Joint Works - when 2 or more people make contributions of authorship with intention contributions be merged into inseparable work
17 USC §105 Copyright protection under this title is not available for any work of the United States Government, but the United States Government is not precluded from receiving and holding copyrights transferred to it by assignment, bequest, or otherwise (including contract).
Limited use without owners permission
criticism, comment, parody, news reporting, teaching, scholarship or research
purpose and character of use
nature of original work
amount of work used
extent of harm
Teaching Pop Quiz
Lets Apply the criteria:
Education command wants to reproduce a text book and distribute to all bases and ships at sea. Permissible?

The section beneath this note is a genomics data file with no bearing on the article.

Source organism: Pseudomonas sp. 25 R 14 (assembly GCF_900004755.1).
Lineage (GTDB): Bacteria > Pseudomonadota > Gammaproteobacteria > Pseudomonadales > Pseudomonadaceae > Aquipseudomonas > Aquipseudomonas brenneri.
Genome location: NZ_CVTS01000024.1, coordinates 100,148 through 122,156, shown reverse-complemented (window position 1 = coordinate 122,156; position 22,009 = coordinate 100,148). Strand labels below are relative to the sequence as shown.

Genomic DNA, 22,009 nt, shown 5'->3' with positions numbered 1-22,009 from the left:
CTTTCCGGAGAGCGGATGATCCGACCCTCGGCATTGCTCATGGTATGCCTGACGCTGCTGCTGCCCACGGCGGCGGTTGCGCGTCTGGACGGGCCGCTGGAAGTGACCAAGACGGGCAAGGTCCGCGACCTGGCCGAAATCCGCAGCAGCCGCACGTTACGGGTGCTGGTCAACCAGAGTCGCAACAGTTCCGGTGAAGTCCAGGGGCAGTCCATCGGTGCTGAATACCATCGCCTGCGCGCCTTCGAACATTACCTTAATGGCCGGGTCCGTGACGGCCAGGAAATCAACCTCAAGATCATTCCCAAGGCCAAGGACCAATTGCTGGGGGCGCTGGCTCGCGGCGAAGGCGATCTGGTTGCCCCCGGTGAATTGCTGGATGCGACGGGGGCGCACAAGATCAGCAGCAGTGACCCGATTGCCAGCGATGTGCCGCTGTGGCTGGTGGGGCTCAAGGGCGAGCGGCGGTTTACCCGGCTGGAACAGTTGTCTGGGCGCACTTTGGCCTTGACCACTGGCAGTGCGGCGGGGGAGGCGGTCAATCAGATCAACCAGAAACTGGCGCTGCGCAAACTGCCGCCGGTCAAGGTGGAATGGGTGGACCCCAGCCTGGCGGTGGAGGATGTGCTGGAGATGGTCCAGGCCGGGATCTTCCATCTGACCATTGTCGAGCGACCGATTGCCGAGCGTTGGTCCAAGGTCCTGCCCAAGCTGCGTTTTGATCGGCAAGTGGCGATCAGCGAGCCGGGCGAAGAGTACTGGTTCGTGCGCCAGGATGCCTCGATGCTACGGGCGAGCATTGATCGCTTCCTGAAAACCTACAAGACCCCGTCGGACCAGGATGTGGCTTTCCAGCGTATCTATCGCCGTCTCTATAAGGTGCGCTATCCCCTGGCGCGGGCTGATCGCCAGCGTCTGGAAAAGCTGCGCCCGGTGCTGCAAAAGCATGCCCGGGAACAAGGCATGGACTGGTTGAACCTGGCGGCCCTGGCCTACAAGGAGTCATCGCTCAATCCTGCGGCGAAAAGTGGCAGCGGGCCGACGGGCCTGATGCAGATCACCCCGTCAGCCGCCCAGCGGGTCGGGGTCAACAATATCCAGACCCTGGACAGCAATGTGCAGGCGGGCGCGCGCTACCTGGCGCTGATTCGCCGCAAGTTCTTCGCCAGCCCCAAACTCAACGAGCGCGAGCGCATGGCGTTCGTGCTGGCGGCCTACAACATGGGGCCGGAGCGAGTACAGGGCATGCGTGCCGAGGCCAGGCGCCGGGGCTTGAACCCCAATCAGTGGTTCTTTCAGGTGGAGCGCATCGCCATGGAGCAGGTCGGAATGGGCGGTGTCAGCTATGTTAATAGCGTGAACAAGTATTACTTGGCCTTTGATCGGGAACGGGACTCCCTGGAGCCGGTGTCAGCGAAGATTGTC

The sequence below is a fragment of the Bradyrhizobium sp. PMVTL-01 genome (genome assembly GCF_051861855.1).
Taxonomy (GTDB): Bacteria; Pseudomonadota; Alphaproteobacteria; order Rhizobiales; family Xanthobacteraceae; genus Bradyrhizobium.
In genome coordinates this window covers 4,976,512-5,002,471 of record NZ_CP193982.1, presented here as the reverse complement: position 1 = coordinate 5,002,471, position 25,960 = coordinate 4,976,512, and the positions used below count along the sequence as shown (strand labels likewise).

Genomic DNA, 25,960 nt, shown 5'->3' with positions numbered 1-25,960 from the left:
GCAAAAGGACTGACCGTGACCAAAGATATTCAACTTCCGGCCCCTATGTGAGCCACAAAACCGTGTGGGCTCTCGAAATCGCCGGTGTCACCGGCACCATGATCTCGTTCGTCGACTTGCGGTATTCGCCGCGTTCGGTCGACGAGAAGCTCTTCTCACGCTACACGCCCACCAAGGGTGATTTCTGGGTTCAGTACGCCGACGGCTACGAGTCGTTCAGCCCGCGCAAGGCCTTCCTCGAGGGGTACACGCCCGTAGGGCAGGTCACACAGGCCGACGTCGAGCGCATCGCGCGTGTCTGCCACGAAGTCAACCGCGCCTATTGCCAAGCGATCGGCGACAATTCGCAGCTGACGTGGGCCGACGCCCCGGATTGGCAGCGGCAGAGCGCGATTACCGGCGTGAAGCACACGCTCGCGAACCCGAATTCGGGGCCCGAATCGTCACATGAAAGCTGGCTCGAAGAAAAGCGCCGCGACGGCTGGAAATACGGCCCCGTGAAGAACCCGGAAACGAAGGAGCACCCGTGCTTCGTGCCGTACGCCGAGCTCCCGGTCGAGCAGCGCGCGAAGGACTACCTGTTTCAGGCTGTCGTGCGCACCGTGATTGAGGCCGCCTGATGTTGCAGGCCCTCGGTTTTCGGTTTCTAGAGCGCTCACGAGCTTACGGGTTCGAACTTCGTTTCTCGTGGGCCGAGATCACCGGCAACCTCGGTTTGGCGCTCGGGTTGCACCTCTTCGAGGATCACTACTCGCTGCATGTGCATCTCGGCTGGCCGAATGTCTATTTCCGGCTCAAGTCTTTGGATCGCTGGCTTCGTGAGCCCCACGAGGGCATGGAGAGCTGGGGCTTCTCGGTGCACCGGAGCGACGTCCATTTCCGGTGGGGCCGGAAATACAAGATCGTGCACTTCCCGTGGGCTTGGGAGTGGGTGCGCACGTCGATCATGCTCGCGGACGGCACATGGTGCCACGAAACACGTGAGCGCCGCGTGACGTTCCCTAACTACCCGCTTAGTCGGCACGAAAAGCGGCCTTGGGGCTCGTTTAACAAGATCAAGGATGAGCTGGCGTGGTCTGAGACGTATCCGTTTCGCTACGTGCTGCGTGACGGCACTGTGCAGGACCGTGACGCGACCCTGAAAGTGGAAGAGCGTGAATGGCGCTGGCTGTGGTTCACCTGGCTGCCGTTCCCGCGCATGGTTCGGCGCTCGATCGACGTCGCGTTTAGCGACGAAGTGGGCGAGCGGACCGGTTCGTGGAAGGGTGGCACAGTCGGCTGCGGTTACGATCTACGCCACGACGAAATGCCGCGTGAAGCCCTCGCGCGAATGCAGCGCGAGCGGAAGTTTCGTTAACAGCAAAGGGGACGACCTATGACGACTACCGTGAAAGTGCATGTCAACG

Graphs copied and reproduced in slides will be used in lecture to 150 people. The lecture is going to be video broadcast to all bases and ships at sea. Permissible?
Using IP to Benefit the Lab Technology Transfer (T 2 )
Technology Innovation Legislation
Stevenson-Wydler Technology Innovation Act of 1980
Bayh-Dole Act of 1980
Small Business Innovation Development Act of 1982
Cooperative Research Act of 1984
Federal Technology Act of 1986
Technology Innovation (Cont.)
Malcolm Baldridge National Quality Improvement Act of 1987
Executive Orders 12591 and 12618 of 1987
Facilitating Access to Science and Technology
Other Acts Expanding What Can Be Done:
Defense Authorization Acts
National Competitiveness Technology Transfer Act
Department of Commerce Funding Acts